By the end of 1949, half a million copies of "The Harry Lime Theme" had been sold, an unprecedented number for the time. The success of the score also caused a surge in zither sales.

In Austria, the film opened on 10 March 1950, in Vienna's Apollo Kino, and it initially offended some Viennese inhabitants, as it focused on the disgrace of the destroyed city. Vienna's newspaper critics hated the film, except for its music.[5] When Karas returned to Austria after his first world tour in July 1950, he was welcomed by chancellor Leopold Figl and other members of the government. Most importantly, the public liked the film. In Brigittenau, where Karas was born, people queued for tickets which were sold out eight days in advance.

Karas, however, disliked all of the glamour, and his soundtrack proved to be an enduring one-hit wonder. He later stated, "I never was a star, and never felt like one. It is because of that film that I was pushed from one place to the other ... My only desire was to be back home again." However, he went on tour again in 1951, travelling to Montreal and Las Vegas, followed by a number of other tours, including Japan in 1962, 1969 and 1972, where he performed for emperor Hirohito.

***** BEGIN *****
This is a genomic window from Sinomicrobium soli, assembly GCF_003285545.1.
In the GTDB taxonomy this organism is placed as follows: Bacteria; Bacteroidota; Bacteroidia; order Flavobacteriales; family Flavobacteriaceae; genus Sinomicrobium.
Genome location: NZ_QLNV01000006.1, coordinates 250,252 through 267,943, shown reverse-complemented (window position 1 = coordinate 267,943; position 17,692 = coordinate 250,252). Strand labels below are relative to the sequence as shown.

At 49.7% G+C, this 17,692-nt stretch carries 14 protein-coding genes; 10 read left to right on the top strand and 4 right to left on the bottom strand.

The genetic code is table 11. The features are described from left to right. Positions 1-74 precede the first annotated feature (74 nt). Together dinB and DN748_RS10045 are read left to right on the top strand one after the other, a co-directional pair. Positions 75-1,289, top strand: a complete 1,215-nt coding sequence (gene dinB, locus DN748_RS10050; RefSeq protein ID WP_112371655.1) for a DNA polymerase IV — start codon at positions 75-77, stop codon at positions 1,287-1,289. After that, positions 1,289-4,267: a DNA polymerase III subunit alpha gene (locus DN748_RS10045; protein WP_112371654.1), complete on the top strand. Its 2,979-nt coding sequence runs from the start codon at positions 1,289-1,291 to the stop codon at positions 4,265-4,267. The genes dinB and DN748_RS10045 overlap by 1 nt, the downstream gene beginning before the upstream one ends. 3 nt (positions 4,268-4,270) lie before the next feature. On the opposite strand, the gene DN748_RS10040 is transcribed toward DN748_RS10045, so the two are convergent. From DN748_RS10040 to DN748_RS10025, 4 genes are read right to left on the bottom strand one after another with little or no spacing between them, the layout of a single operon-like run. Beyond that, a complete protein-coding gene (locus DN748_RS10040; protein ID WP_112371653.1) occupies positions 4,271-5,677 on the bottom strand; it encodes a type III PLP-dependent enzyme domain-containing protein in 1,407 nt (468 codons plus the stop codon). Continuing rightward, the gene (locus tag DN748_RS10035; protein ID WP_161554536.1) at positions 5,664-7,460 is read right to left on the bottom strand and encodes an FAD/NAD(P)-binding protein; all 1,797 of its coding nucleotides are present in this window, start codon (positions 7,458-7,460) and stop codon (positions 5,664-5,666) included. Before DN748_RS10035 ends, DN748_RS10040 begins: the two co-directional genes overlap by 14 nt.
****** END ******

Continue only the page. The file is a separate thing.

In 1954, he opened his own Heuriger, which immediately was fashionable among cinema celebrities including Orson Welles, Gina Lollobrigida, Curd Jürgens, Hans Moser, Paul Hörbiger, Marika Rökk and Johannes Heesters, thereby becoming a tourist attraction. However, he was still not satisfied, as he would have preferred to perform for locals who would understand him, his language and music. Because of this, he retired and retreated from the limelight in 1966, explaining, "I'm not a tourist guy, and what I did there had hardly anything to do with 'Vienna Heuriger'."


  1. ^ The Third Man on YouTube
  2. ^ Anton Karas, 'Third Man'Theme Composer, Dies - LA Times "From Reuters", 1985-01-10
  3. ^ "Wherever the film is shown you can almost see the procession from cinema to gramophone shop. In its first three weeks sales have reached 100,000." (The Continental Daily Mail quoted by Ulrike Granögger, p. 84.)
  4. ^ Karas's biography by Peter Payer, p. 13.
  5. ^ "Der Sieveringer Zithervirtuose hat den Streifen kompositorisch untermalt und ersetzt mit seinem Instrument wirkungsvoll ein Orchester. Er beherrscht die Zither mit einer Virtuosität, die aller Anerkennung würdig ist." (Die Presse, 1950-3-11) Rough translation: "The zither-virtuoso from Sievering has composed his accompaniments for the film and effectively replaces, with his instrument, a whole orchestra. He plays the zither with a virtuosity that is praiseworthy."

External links

  • Anton Karas page by his Grandson (English version)
  • Karas with celebrities in his "Heurige"
  • Biography at Allmusic
  • The Zithers of Anton Karas Biography and zither information at
  • In Search of the Third Man at
  • Karas biography by Peter Payer from historical research, sponsored by the city of Vienna in 2005 (15 pages, in German).
  • Anton Karas Zither, The Third Man on YouTube